At the State Fair we entered at a gate next to the main stage (which is huge – many nationally known acts play the fair) and a country group was playing. Now, without getting into the relative merit of many so-called “modern” country acts, they were quite good at what they did although I find the lyrics and arrangements of much of modern country to be boring and totally disposable. But I recognize why this genre is more popular than ever, especially in Texas of course, as it is catchy and requires very little of the listener. Just kick back, have a good time and relate to the central themes of love gained and lost, home towns, pick-up trucks and partying. Include a catchy lyric hook and with the proper promotion and air play you’re pretty much guaranteed a hit. I have no idea who the band was but they were good at their craft, such as it is.
On another stage was a Celtic rock band who apparently have been playing the fair for many years. They featured electric guitar, electric bass, keyboards, drums, bagpipes (!) and a young woman on electric fiddle who was quite accomplished. They played original tunes in the Celtic style but also electrified versions of well known Irish tunes like “Red Haired Boy.” The crowd loved them and it occurred to me that adding a driving rhythm section to those old fiddle tunes makes a lot of sense if you want to make that music more palatable to audiences who have only a passing interest in that style of music. Hmmm…. Might be worth putting a group together around here doing that, I thought.
As we left, a quite famous Christian rock group had taken the main stage. Now, I won’t deny the chops of the players and the group harmony singing but I gagged on their rap between songs, which focused on their “mission” and blissed out state of mind. Excuse me for being a somewhat jaded New Englander but the whole thing cam across as fake and contrived. Yuck.
At the street fair we heard a local but apparently quite popular indie-rock type band that featured not just the usual keyboard/guitar/bass/drum line-up but also a young man honking on a tuba and another guy on cello. I gave them style points for trying some different instrumentation but alas, their songs fell into the trap that so many young indie prog-rock groups do: minor key, medium tempo whiny laments, made even more depressing thanks to the low honking tuba and droning cello. OK, I do remember the angst of youth, but geez, I thought, I know it’s probably desperately uncool to actually write songs about being happy, but GET OVER YOURSELVES!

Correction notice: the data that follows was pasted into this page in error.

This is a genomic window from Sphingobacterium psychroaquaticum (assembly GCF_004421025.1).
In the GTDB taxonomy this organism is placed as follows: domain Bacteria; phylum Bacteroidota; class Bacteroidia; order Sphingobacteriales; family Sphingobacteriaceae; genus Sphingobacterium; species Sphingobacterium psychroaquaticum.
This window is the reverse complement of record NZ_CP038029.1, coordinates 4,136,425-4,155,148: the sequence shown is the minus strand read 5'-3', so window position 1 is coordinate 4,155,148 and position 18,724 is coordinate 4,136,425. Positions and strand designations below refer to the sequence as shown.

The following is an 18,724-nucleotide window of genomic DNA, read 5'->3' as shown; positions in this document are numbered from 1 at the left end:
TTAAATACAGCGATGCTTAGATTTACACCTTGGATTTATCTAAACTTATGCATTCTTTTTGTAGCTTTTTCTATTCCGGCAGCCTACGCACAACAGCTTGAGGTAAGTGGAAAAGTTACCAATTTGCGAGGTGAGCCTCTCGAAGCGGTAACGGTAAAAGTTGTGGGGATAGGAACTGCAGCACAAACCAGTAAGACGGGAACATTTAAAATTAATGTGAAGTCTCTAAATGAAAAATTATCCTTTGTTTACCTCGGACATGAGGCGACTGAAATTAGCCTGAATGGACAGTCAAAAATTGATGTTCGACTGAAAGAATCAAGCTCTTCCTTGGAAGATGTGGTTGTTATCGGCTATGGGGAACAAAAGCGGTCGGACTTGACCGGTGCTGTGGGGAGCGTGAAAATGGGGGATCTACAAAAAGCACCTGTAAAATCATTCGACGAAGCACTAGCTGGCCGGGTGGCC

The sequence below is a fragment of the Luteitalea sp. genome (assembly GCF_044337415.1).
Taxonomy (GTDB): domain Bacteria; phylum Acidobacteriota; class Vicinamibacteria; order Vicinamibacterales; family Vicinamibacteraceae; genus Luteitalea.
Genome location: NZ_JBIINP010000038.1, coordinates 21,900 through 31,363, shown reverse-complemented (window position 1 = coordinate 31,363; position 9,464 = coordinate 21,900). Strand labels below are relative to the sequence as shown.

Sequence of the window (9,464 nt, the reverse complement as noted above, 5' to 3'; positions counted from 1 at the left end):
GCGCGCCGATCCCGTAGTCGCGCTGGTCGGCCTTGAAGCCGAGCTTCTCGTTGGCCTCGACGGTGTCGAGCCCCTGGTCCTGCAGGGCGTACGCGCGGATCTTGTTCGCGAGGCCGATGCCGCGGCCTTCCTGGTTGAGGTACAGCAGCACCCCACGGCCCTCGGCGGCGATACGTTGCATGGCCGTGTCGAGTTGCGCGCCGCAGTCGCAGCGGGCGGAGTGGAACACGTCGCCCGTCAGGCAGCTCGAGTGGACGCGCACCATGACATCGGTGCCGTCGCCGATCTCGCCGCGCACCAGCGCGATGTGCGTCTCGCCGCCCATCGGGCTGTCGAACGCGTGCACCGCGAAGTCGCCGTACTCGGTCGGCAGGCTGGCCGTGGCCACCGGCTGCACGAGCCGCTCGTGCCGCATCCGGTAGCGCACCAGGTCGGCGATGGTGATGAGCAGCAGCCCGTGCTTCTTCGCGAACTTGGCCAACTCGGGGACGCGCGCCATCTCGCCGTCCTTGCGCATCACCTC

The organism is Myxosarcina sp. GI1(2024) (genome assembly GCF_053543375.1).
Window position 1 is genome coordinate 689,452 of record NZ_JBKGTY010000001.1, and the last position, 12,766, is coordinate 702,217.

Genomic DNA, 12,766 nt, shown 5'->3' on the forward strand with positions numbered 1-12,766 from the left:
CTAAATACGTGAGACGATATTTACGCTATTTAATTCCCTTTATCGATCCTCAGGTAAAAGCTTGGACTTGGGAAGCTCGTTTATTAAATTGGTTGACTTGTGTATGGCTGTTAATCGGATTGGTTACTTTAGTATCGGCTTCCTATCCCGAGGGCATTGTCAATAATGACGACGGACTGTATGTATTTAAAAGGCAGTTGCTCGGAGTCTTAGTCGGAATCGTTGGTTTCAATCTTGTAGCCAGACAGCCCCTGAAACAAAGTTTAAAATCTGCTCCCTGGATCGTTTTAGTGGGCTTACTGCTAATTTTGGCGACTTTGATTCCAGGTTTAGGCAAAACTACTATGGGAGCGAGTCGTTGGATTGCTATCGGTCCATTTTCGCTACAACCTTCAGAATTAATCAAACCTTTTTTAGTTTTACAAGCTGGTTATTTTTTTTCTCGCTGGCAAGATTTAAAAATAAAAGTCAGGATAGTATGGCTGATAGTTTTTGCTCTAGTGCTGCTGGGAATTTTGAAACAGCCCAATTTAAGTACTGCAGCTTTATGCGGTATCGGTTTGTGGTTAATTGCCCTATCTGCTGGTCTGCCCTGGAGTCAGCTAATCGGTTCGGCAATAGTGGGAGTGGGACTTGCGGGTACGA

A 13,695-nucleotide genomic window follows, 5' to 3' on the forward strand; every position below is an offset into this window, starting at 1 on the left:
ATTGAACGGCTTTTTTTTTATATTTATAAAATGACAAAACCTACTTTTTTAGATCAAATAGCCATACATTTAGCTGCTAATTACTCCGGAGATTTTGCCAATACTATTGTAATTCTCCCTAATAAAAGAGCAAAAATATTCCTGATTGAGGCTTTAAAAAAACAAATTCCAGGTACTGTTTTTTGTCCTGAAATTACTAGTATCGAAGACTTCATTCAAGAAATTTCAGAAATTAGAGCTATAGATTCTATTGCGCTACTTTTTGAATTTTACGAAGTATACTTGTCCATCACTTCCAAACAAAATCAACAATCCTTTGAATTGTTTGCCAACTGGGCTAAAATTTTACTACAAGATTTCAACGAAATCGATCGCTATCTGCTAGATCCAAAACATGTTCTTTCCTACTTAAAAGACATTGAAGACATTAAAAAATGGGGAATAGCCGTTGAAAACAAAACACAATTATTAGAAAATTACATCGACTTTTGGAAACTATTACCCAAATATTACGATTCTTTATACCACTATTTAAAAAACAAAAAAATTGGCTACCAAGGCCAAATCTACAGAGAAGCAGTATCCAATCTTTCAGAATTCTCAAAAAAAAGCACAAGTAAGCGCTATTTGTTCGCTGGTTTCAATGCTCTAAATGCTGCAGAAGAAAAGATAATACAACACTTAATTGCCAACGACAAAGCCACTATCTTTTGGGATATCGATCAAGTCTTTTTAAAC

The most interesting music I heard was at the Stockyard area of old Fort Worth. This restored area is on the National Register of Historic Places and in contrast to slick, sleek Dallas, they really play up and embrace the cowboy heritage of the area. A group was playing outdoors on the steps of the Cowboy Hall of Fame called “Cowtown Opry.” Their line-up included an old-timer on accordion, another on harmonica, a rhythm guitarist on a beat up old Fender acoustic, and two women singers playing interesting looking guitars, acoustics with fretboard inlays on the state of Texas. All members dressed in cowboy outfits. Their songs were pure Western music – not to be confused with “country western” – songs of cowboys and riding the range. They were not slick but totally genuine and the younger woman singer also was a good yodeler. Yodeling has a long and respected place in Western music and when I got home and did some research on the group it turns out she did the signing voice-overs for the character “Jessie” in the Disney Toy Story movies. I also learned that Cowtown Opry has a revolving membership that often includes youngsters – their mission is to preserve and promote this unique style of American music.
After they finished their performance I approached the lady singers and asked about their interesting guitars. It turned out both were made by local guitar maker and both guitars had names given by their owners, who clearly loved their instruments. Both guitars showed loving use, beat up with finish checking and various dents and dings, and were obviously designed to have that wonderful percussive sound that is so important when strumming this style of music. No finger pickers, these!
Even though Cowtown Opry was not in the same league as the other groups I heard over the pervious few days in terms of slickness or technical facility, I loved them for one simple reason. Their music was honest, heartfelt – and REAL. I think the famous Christian rock band on the huge stage at the State Fair of Texas could have learned something from them.
Peace & good music,